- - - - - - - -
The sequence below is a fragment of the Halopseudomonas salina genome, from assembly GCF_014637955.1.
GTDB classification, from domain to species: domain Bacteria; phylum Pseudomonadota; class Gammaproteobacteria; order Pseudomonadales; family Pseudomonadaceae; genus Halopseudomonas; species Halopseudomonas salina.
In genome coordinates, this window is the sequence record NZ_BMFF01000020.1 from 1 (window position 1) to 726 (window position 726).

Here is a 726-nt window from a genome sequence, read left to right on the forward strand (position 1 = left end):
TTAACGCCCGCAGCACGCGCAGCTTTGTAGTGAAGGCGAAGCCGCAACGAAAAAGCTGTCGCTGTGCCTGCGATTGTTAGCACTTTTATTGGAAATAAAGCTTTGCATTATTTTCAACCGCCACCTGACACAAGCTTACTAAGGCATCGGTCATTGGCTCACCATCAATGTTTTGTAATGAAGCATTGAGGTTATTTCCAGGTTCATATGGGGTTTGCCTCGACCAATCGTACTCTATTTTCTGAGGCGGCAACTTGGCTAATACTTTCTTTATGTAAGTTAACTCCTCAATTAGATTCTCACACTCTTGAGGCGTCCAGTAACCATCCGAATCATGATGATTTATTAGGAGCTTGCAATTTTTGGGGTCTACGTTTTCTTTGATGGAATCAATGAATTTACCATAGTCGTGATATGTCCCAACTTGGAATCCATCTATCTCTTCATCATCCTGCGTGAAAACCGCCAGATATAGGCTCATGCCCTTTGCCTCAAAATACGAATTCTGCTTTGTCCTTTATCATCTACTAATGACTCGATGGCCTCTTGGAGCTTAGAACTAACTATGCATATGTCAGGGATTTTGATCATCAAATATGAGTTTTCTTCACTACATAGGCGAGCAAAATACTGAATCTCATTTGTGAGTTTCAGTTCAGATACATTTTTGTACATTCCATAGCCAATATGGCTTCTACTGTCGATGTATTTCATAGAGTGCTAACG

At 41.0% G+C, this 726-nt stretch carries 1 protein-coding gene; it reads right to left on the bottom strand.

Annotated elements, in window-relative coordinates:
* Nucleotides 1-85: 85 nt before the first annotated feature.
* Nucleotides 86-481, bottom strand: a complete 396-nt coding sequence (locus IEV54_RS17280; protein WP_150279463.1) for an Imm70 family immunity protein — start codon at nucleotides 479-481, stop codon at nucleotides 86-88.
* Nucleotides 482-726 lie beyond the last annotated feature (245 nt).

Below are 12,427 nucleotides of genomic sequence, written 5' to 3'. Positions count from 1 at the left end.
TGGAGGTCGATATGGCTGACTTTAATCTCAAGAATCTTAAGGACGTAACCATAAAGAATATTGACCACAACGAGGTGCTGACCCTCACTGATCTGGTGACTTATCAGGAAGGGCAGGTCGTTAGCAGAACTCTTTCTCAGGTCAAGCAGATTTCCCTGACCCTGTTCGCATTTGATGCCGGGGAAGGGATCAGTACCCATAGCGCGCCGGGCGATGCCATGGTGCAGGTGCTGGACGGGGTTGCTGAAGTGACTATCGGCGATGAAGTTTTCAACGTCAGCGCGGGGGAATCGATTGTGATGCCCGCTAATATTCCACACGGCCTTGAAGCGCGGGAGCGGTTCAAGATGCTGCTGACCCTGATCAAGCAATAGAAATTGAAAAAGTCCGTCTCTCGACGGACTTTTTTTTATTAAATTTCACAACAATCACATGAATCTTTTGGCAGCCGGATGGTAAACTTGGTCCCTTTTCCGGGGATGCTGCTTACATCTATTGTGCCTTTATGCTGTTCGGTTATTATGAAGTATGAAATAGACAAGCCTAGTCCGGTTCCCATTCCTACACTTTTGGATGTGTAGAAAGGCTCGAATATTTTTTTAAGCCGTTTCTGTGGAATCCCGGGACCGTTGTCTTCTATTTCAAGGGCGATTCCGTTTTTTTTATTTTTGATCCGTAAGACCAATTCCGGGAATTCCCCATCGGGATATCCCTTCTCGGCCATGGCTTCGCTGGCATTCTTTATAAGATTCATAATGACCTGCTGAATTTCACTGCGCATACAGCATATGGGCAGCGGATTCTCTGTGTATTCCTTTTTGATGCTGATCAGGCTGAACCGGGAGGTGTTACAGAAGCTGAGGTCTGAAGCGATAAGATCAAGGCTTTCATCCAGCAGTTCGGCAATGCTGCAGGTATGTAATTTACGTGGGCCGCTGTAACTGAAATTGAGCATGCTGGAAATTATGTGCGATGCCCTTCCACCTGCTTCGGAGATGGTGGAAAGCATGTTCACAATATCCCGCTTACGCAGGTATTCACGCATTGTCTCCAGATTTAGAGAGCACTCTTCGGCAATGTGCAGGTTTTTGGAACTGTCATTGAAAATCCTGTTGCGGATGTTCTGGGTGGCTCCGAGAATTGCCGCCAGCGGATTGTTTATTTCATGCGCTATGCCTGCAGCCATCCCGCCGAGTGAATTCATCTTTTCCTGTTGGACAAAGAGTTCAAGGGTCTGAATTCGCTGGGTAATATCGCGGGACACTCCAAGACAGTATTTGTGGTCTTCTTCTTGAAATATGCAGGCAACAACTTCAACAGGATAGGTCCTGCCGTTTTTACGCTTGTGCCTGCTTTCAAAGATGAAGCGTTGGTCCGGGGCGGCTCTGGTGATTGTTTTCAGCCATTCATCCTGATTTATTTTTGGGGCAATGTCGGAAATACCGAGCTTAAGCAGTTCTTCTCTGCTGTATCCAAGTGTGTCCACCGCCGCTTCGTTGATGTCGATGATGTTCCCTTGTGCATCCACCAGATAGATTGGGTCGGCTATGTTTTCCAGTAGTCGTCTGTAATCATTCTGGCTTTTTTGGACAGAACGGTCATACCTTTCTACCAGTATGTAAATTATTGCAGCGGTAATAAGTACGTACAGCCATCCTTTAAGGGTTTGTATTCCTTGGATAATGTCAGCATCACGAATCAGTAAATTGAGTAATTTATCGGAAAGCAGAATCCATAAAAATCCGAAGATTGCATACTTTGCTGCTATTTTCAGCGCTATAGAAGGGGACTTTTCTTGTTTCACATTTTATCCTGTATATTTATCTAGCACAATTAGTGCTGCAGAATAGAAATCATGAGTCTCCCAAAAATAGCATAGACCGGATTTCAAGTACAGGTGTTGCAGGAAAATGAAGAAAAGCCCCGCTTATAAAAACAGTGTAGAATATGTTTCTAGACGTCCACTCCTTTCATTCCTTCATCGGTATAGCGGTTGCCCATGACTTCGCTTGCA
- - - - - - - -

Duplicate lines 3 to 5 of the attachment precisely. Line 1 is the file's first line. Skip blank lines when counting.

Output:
In genome coordinates, this window is the sequence record NZ_BMFF01000020.1 from 1 (window position 1) to 726 (window position 726).

Here is a 726-nt window from a genome sequence, read left to right on the forward strand (position 1 = left end):
TTAACGCCCGCAGCACGCGCAGCTTTGTAGTGAAGGCGAAGCCGCAACGAAAAAGCTGTCGCTGTGCCTGCGATTGTTAGCACTTTTATTGGAAATAAAGCTTTGCATTATTTTCAACCGCCACCTGACACAAGCTTACTAAGGCATCGGTCATTGGCTCACCATCAATGTTTTGTAATGAAGCATTGAGGTTATTTCCAGGTTCATATGGGGTTTGCCTCGACCAATCGTACTCTATTTTCTGAGGCGGCAACTTGGCTAATACTTTCTTTATGTAAGTTAACTCCTCAATTAGATTCTCACACTCTTGAGGCGTCCAGTAACCATCCGAATCATGATGATTTATTAGGAGCTTGCAATTTTTGGGGTCTACGTTTTCTTTGATGGAATCAATGAATTTACCATAGTCGTGATATGTCCCAACTTGGAATCCATCTATCTCTTCATCATCCTGCGTGAAAACCGCCAGATATAGGCTCATGCCCTTTGCCTCAAAATACGAATTCTGCTTTGTCCTTTATCATCTACTAATGACTCGATGGCCTCTTGGAGCTTAGAACTAACTATGCATATGTCAGGGATTTTGATCATCAAATATGAGTTTTCTTCACTACATAGGCGAGCAAAATACTGAATCTCATTTGTGAGTTTCAGTTCAGATACATTTTTGTACATTCCATAGCCAATATGGCTTCTACTGTCGATGTATTTCATAGAGTGCTAACG